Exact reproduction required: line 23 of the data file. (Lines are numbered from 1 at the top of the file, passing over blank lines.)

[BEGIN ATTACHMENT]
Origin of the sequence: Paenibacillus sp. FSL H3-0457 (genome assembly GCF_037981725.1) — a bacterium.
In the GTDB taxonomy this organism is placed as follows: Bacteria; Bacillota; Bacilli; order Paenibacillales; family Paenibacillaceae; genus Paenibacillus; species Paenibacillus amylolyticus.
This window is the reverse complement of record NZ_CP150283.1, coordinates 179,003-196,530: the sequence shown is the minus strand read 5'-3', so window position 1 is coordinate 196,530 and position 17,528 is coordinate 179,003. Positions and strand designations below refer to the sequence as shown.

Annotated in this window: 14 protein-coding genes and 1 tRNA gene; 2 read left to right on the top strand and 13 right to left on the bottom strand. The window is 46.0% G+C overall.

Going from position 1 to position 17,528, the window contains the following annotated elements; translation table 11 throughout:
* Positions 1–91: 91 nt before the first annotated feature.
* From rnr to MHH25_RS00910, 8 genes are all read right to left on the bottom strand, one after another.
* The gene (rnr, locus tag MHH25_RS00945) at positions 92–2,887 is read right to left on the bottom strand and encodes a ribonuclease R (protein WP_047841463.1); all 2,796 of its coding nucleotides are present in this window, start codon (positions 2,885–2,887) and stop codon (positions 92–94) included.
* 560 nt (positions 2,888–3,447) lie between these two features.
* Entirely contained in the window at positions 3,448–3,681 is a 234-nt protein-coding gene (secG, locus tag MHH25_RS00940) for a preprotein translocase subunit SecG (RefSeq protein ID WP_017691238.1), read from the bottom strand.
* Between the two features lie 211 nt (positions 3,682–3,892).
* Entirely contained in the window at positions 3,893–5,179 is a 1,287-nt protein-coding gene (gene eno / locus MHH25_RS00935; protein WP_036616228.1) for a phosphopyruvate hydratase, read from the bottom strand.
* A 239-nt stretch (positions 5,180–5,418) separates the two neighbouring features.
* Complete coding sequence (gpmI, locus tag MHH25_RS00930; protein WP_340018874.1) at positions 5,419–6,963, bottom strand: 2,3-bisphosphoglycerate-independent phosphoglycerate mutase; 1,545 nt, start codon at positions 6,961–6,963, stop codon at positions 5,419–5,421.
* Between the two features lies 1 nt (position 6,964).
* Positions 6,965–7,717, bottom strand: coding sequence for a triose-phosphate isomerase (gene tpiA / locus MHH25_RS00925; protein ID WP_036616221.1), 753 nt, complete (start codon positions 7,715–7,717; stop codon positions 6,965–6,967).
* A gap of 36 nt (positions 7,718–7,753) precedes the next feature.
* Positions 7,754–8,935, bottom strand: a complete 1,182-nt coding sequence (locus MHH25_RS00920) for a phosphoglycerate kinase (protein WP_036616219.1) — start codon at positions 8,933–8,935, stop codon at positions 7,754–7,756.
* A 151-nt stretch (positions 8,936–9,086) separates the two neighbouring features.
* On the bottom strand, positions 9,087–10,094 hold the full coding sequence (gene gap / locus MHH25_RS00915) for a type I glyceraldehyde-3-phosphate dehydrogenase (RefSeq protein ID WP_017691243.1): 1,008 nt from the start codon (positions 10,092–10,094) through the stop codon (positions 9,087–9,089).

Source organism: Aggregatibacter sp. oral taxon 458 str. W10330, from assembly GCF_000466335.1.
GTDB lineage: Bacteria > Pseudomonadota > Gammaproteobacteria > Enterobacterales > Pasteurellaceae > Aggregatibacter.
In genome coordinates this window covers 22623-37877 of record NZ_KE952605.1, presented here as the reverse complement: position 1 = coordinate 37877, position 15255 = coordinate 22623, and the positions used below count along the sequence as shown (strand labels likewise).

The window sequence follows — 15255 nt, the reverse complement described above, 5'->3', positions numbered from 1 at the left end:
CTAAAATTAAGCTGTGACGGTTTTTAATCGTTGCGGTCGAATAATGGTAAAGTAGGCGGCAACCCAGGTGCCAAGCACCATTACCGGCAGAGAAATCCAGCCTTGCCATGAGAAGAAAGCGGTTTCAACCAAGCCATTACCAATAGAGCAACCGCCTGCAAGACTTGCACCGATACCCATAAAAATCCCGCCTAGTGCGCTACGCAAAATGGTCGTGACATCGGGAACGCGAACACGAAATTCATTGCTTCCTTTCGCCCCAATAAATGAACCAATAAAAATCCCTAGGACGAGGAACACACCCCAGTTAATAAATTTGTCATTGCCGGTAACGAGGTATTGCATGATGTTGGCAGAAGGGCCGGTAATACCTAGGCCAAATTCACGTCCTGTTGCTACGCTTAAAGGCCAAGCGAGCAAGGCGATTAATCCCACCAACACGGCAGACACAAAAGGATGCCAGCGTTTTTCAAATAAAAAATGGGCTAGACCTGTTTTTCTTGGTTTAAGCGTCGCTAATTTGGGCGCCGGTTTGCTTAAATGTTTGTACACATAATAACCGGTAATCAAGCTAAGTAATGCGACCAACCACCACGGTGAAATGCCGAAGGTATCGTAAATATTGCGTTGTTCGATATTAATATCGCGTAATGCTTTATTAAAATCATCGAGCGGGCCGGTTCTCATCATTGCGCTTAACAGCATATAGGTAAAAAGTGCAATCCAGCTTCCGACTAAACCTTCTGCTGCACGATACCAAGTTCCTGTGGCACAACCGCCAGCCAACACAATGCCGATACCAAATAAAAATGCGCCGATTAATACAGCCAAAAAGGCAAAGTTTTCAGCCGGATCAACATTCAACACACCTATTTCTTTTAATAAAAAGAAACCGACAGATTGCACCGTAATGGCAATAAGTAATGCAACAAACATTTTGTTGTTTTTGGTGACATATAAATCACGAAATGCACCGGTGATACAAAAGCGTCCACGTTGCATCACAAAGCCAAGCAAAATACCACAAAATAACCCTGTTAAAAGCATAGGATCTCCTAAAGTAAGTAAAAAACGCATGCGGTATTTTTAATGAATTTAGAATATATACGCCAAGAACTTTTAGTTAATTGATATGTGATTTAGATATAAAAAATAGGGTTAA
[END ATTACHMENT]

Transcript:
In genome coordinates this window covers 22623-37877 of record NZ_KE952605.1, presented here as the reverse complement: position 1 = coordinate 37877, position 15255 = coordinate 22623, and the positions used below count along the sequence as shown (strand labels likewise).